Children in the Gaza Strip have borne the brunt of the conflict. (MaanImages)
GAZA CITY, occupied Gaza Strip (IRIN) - UN Children’s Fund (UNICEF) Executive Director Ann M. Veneman recently paid a visit to Israel and the Occupied Palestinian Territories (OPT) to assess the humanitarian crisis in Gaza, with special focus on children. As of 5 February, 431 Palestinian children had died and 1,872 had been wounded in the 22-day Israeli offensive which ended on 18 January, according to the Gaza health ministry.
Veneman spoke to IRIN in Gaza City during her visit.
IRIN: After visiting Gaza, what are your first impressions and priorities?
Ann M. Veneman: We focused on the impact of the conflict on children. So often children are the ones that are hurt by the wars of adults. The total population of Gaza is about 1.4 million, of which 56 percent — approximately 793,520 — are children, according to the Palestinian Central Bureau of Statistics. Humanitarian access to all, especially to the most vulnerable, must be unhampered.
IRIN: How are the health and nutrition standards for Gaza’s children since the recent war?
AV: UNICEF remains concerned that the nutritional status and general health of children in Gaza is likely to deteriorate given the dependency of Gazan families on food aid and cash assistance, as well as the lack of access to clean tap water.
From mid-January, UNICEF has provided basic essential supplements of vitamin A and D, and iron-folate, to 50,000 infants and children under five through health ministry centers and UNRWA [the UN agency for Palestine refugees] clinics.
We saw lines of people [in Gaza] queuing for gas, fuel and food aid. Right now many families are living in tents and with relatives. Certainly a lack of adequate housing can lead to a lack of clean water.
At the end of February, an UNRWA assessment indicated that 2,350 families need to have their homes reconstructed; 10,500 families have homes needing repair, and these figures are likely to rise.
I visited al-Nasser Children’s Hospital in Gaza City [one of two pediatric hospitals in Gaza], where UNICEF is providing training and supplies, including incubators, monitoring equipment, and essential drugs.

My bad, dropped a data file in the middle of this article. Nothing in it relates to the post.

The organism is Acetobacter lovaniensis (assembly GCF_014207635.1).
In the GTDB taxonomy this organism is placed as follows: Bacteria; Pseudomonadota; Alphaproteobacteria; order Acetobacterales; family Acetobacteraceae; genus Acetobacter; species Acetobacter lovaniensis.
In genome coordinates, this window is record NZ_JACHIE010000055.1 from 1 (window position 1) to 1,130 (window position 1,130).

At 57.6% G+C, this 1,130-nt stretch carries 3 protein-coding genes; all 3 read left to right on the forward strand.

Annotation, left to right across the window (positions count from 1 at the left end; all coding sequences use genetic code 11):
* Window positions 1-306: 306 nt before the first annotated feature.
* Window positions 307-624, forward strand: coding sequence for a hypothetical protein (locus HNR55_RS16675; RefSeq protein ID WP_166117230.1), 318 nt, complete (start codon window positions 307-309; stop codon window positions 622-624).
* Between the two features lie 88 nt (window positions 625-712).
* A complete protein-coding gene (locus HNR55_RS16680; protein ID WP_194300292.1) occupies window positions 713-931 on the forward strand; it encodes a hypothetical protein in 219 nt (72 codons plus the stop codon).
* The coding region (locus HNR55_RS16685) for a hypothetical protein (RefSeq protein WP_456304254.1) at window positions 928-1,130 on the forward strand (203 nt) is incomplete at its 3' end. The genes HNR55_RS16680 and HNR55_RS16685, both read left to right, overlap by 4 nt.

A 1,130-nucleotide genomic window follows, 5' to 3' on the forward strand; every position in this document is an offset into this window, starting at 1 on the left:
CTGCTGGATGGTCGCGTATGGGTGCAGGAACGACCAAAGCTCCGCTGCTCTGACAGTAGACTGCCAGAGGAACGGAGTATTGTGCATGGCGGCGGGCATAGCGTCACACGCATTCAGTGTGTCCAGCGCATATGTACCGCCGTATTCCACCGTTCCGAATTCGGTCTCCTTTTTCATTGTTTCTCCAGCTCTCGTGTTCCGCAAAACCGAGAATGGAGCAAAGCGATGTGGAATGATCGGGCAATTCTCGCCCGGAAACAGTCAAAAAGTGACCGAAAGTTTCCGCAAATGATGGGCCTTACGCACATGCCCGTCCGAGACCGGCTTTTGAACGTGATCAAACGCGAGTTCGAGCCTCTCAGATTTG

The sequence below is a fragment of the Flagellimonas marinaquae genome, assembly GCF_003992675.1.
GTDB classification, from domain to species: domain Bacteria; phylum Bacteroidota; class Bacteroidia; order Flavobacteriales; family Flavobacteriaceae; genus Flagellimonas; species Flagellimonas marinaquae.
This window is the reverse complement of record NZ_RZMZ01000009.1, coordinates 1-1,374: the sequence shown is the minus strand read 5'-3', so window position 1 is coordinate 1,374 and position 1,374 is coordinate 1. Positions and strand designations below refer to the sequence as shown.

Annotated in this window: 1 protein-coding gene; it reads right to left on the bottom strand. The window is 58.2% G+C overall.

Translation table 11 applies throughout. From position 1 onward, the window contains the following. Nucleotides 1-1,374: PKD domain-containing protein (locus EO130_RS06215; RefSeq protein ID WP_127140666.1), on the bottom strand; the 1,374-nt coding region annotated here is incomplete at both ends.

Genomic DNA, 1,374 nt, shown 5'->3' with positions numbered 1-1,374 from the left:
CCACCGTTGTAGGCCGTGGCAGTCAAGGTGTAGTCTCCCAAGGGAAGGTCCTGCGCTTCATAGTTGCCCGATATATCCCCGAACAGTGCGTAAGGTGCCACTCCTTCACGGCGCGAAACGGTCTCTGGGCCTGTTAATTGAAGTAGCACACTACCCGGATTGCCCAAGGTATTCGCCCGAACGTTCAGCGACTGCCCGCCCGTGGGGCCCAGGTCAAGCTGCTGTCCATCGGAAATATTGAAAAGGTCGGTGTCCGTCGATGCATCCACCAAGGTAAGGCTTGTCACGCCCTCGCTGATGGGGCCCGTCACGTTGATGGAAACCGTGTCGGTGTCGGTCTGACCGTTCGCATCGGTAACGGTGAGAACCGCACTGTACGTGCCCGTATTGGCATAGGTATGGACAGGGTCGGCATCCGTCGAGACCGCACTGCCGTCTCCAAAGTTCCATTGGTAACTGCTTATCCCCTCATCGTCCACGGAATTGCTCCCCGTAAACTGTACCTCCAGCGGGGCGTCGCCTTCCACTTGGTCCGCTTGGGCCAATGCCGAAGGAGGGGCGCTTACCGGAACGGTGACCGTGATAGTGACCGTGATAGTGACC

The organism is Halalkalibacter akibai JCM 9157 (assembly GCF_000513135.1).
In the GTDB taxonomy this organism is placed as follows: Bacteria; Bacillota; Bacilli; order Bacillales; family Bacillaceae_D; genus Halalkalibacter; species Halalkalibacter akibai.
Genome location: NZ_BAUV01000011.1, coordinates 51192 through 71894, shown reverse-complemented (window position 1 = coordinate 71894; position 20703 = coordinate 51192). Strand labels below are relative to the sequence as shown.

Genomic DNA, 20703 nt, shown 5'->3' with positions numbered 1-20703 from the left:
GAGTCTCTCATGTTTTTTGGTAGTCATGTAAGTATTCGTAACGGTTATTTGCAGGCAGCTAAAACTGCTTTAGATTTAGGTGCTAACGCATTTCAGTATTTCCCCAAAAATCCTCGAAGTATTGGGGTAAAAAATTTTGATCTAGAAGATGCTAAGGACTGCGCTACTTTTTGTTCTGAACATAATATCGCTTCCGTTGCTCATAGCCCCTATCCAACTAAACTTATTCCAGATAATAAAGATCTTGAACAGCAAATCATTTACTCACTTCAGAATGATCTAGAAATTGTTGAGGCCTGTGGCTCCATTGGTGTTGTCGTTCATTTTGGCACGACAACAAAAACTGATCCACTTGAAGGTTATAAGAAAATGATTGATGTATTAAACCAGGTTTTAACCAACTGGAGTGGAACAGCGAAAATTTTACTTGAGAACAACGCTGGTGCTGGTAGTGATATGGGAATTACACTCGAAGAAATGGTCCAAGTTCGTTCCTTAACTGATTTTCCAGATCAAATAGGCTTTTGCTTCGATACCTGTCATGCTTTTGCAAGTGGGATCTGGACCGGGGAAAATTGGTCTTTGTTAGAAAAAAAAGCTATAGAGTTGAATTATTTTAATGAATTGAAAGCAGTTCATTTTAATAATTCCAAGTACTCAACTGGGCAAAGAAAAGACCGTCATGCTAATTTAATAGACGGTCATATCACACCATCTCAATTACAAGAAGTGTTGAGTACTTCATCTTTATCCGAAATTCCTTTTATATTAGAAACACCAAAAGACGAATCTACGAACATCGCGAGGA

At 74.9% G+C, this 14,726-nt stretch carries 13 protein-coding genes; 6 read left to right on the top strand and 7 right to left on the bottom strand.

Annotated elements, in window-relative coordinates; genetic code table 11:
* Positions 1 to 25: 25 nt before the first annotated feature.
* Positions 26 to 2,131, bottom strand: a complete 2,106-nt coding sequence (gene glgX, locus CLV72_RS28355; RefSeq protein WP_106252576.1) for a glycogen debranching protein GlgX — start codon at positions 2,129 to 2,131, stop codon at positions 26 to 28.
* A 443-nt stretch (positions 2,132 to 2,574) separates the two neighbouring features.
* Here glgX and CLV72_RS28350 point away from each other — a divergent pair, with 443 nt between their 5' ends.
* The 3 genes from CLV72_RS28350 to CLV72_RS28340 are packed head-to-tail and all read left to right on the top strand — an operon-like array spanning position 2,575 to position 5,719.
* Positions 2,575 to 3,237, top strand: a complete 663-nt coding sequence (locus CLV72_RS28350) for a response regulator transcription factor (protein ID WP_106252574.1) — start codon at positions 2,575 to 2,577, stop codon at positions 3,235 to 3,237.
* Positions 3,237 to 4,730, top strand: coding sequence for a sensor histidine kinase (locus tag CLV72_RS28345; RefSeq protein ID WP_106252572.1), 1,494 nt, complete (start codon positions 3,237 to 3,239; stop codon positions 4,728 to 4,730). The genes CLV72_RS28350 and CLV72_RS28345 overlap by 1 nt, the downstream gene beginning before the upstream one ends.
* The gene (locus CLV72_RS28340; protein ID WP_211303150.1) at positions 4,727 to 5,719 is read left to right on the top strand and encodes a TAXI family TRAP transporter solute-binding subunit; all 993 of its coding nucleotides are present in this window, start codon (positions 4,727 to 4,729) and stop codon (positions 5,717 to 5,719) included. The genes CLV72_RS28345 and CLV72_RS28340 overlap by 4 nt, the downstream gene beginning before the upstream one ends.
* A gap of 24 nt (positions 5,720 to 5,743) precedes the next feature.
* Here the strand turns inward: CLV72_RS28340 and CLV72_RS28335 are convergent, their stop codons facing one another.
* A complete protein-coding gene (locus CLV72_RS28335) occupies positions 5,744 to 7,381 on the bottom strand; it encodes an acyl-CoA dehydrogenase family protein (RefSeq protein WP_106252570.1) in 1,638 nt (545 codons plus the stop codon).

The hospital is lacking equipment and medical supplies, mostly due to the 18-month blockade … The neonatal unit lacks spare parts that are needed to repair equipment.
IRIN: How has the recent war affected education standards for Gaza’s children?
AV: I visited Jabaliya Co-educational School in north Gaza, under the Palestinian Authority [PA], where UNICEF is providing educational and recreational supplies. It was surprising how many schools were hit — directly and indirectly, including UNRWA and PA schools and even the American International School was destroyed.
Classrooms were devastated by the attacks and UNICEF has provided tents to facilitate continued learning. Education is very important to children, creating a sense of normalcy and routine.
Due to the severe damage to six PA schools in northern Gaza, 4,711 students were relocated to seven other PA schools, leading to overcrowding and double shifts. Prior to the hostilities, 151 schools out of 351 were already working in double shifts due to restrictions imposed on construction materials needed to build additional schools.
Concrete, cement and other construction materials have not been allowed into Gaza since 5 November, hindering major repairs to damaged schools, hospitals and houses, according to the UN Office for the Coordination of Humanitarian Affairs [OCHA]. School repairs, education supplies and psychosocial support for children remain a priority in the education sector.
In the past week, 50 Early Childhood Development Kits and 57 boxes of children’s toys from UNICEF were prevented from being transported to Gaza by the Israeli authorities. According to COGAT, the Israeli civil-military liaison body, the toys were not a humanitarian priority.
IRIN: What is your assessment of the psychological impact of the war and the blockade on Gaza children?
AV: It varies within the children themselves — but clearly it has had an impact. I visited psychological support programs in northern Gaza run by UNICEF in partnership with the Palestinian Red Crescent Society [PRCS] which include art therapy, singing, and stress relieving activities.
In the center today the children were drawing missiles that were aimed at their houses. One little girl drew a black area at the bottom of her picture, saying “This is where the dead people are” — perhaps indicating a cemetery.
Children must have trained professionals available to help them deal with the trauma and time is of the essence.
IRIN: What are the most pressing needs of children in Israeli towns and cities neighboring Gaza?
AV: Palestinian and Israeli children’s psychosocial well-being and mental health has been severely affected by the recent violence. The children in Israeli towns and cities neighboring Gaza have been affected by the conflict and are in need of psychosocial assistance and support. Children on both sides of the conflict have borne the brunt of the violence for far too long.
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